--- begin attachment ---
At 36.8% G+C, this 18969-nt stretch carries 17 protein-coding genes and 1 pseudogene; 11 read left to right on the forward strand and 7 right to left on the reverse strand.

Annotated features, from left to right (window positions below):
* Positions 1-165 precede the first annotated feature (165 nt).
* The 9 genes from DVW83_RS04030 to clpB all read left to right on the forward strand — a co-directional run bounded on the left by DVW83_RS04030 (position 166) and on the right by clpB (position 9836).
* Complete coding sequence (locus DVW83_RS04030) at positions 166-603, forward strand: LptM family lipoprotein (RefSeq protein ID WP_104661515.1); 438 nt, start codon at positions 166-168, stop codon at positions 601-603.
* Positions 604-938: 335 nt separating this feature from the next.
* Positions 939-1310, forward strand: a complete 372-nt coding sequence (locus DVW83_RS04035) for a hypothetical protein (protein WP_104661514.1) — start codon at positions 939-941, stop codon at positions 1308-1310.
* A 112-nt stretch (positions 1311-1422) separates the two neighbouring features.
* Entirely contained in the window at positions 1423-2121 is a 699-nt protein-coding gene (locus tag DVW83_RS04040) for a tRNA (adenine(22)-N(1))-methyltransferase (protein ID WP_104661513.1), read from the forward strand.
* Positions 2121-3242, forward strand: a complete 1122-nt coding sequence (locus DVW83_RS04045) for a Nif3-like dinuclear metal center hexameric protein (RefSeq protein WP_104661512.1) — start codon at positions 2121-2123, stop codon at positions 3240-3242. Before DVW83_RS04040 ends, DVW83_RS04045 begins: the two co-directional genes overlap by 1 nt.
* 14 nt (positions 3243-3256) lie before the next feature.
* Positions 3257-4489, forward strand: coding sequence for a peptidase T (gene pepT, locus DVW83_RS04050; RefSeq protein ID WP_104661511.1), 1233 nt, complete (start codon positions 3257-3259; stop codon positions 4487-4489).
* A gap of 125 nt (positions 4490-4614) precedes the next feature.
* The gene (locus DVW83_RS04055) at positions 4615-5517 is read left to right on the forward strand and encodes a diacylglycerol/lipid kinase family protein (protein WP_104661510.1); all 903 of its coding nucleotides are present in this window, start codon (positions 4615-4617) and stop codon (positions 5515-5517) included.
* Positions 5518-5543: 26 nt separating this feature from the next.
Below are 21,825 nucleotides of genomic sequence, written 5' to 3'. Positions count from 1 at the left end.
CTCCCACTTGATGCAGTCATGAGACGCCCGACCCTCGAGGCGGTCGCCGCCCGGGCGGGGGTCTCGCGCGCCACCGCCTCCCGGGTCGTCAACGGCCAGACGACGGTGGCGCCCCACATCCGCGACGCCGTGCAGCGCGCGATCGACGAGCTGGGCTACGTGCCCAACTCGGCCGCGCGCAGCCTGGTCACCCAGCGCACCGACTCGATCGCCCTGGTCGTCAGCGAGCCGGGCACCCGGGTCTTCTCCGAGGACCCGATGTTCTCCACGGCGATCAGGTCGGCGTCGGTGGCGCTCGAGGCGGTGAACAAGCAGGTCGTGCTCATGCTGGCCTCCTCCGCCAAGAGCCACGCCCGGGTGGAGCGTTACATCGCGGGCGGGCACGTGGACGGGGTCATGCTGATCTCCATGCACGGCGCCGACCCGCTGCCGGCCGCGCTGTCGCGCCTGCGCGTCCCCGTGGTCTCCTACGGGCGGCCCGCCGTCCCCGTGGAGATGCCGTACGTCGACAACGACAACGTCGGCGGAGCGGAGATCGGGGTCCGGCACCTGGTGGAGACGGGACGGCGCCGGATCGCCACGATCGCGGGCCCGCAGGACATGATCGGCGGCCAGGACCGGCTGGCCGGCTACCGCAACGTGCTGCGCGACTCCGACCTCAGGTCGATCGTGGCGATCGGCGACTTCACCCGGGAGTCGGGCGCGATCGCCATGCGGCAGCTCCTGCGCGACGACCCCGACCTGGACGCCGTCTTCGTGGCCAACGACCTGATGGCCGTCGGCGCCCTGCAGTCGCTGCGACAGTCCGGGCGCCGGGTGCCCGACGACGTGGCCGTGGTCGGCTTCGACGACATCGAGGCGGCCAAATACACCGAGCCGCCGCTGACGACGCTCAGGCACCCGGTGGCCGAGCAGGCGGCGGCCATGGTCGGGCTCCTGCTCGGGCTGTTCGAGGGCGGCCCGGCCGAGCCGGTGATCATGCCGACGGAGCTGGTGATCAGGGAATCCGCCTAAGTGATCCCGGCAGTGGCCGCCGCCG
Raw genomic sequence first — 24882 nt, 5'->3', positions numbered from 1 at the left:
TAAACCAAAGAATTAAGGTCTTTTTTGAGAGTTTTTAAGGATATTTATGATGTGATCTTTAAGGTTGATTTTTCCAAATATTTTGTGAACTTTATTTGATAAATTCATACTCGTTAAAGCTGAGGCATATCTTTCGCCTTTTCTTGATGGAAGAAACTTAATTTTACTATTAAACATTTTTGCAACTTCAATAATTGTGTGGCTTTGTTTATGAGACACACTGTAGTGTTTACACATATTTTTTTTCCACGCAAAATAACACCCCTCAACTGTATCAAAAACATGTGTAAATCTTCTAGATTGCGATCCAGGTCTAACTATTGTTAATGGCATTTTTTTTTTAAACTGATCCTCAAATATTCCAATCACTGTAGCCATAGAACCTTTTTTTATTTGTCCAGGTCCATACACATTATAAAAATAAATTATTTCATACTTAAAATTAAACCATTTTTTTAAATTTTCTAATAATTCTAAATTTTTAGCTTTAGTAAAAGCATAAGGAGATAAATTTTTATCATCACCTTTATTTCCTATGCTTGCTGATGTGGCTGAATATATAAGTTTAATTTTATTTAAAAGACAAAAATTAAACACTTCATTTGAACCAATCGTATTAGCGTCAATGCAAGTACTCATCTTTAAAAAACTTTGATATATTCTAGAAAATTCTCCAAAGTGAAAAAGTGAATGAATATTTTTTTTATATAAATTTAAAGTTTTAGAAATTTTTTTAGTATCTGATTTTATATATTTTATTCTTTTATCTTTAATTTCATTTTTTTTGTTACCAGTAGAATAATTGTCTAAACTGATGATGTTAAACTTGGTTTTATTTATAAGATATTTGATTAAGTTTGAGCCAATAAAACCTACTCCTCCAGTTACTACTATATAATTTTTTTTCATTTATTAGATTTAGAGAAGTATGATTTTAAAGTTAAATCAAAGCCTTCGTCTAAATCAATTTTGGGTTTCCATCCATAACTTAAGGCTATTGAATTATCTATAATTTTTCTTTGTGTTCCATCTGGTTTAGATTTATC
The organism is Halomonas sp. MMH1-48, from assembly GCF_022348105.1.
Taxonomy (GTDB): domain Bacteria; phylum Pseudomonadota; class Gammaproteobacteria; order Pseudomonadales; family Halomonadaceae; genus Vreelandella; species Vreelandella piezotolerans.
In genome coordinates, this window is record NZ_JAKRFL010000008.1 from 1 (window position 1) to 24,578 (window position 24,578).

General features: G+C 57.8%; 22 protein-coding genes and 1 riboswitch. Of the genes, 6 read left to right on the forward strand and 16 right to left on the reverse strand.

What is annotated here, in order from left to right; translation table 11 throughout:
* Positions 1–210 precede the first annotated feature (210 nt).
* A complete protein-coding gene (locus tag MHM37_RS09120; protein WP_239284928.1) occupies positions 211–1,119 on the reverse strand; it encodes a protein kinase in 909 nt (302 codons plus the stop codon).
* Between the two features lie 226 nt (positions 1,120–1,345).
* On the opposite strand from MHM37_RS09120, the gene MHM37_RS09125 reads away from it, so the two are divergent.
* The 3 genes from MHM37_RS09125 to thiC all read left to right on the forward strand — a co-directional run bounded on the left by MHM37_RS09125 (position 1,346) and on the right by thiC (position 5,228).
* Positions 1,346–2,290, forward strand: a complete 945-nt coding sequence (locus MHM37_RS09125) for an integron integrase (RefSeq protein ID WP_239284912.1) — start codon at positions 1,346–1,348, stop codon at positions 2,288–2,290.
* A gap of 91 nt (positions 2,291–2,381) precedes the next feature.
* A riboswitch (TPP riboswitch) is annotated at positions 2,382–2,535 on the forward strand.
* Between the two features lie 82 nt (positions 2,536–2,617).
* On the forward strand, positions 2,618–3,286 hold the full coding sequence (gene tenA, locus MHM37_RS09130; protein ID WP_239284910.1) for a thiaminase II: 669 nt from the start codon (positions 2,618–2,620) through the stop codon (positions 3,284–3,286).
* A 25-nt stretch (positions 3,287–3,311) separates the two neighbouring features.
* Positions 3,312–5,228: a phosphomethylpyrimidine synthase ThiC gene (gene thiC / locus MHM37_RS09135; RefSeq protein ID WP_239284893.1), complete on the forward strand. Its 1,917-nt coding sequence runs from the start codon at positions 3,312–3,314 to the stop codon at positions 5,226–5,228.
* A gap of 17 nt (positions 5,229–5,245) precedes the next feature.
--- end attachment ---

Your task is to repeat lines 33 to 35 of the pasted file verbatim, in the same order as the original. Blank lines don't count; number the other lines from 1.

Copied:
* Between the two features lie 82 nt (positions 2,536–2,617).
* On the forward strand, positions 2,618–3,286 hold the full coding sequence (gene tenA, locus MHM37_RS09130; protein ID WP_239284910.1) for a thiaminase II: 669 nt from the start codon (positions 2,618–2,620) through the stop codon (positions 3,284–3,286).
* A 25-nt stretch (positions 3,287–3,311) separates the two neighbouring features.